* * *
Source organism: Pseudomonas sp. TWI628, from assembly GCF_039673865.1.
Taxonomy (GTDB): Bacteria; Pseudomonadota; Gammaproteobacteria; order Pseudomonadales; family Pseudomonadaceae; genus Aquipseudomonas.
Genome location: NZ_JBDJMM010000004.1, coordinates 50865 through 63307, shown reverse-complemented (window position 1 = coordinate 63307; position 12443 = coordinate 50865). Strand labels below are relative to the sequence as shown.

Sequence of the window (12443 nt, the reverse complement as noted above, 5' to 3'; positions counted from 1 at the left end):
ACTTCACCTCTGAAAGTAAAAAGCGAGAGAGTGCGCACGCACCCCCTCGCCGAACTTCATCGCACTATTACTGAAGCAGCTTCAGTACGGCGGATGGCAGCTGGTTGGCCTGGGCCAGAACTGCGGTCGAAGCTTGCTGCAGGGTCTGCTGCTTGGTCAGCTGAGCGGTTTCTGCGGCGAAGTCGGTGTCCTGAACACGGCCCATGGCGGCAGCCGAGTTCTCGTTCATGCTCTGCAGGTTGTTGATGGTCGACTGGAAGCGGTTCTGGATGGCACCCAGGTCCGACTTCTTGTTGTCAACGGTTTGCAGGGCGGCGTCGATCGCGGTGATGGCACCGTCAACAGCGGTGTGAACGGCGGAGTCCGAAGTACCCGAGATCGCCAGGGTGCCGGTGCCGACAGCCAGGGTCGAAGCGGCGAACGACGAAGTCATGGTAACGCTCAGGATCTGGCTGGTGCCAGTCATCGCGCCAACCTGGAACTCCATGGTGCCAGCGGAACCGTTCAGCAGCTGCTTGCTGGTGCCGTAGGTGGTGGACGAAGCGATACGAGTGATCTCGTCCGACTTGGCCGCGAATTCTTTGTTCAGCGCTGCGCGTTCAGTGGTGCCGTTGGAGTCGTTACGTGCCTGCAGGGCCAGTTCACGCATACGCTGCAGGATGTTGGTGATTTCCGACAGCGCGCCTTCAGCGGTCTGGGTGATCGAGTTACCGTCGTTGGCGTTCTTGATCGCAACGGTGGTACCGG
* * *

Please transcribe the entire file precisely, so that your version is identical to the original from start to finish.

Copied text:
Source organism: Pseudomonas sp. TWI628, from assembly GCF_039673865.1.
Taxonomy (GTDB): Bacteria; Pseudomonadota; Gammaproteobacteria; order Pseudomonadales; family Pseudomonadaceae; genus Aquipseudomonas.
Genome location: NZ_JBDJMM010000004.1, coordinates 50865 through 63307, shown reverse-complemented (window position 1 = coordinate 63307; position 12443 = coordinate 50865). Strand labels below are relative to the sequence as shown.

Sequence of the window (12443 nt, the reverse complement as noted above, 5' to 3'; positions counted from 1 at the left end):
ACTTCACCTCTGAAAGTAAAAAGCGAGAGAGTGCGCACGCACCCCCTCGCCGAACTTCATCGCACTATTACTGAAGCAGCTTCAGTACGGCGGATGGCAGCTGGTTGGCCTGGGCCAGAACTGCGGTCGAAGCTTGCTGCAGGGTCTGCTGCTTGGTCAGCTGAGCGGTTTCTGCGGCGAAGTCGGTGTCCTGAACACGGCCCATGGCGGCAGCCGAGTTCTCGTTCATGCTCTGCAGGTTGTTGATGGTCGACTGGAAGCGGTTCTGGATGGCACCCAGGTCCGACTTCTTGTTGTCAACGGTTTGCAGGGCGGCGTCGATCGCGGTGATGGCACCGTCAACAGCGGTGTGAACGGCGGAGTCCGAAGTACCCGAGATCGCCAGGGTGCCGGTGCCGACAGCCAGGGTCGAAGCGGCGAACGACGAAGTCATGGTAACGCTCAGGATCTGGCTGGTGCCAGTCATCGCGCCAACCTGGAACTCCATGGTGCCAGCGGAACCGTTCAGCAGCTGCTTGCTGGTGCCGTAGGTGGTGGACGAAGCGATACGAGTGATCTCGTCCGACTTGGCCGCGAATTCTTTGTTCAGCGCTGCGCGTTCAGTGGTGCCGTTGGAGTCGTTACGTGCCTGCAGGGCCAGTTCACGCATACGCTGCAGGATGTTGGTGATTTCCGACAGCGCGCCTTCAGCGGTCTGGGTGATCGAGTTACCGTCGTTGGCGTTCTTGATCGCAACGGTGGTACCGG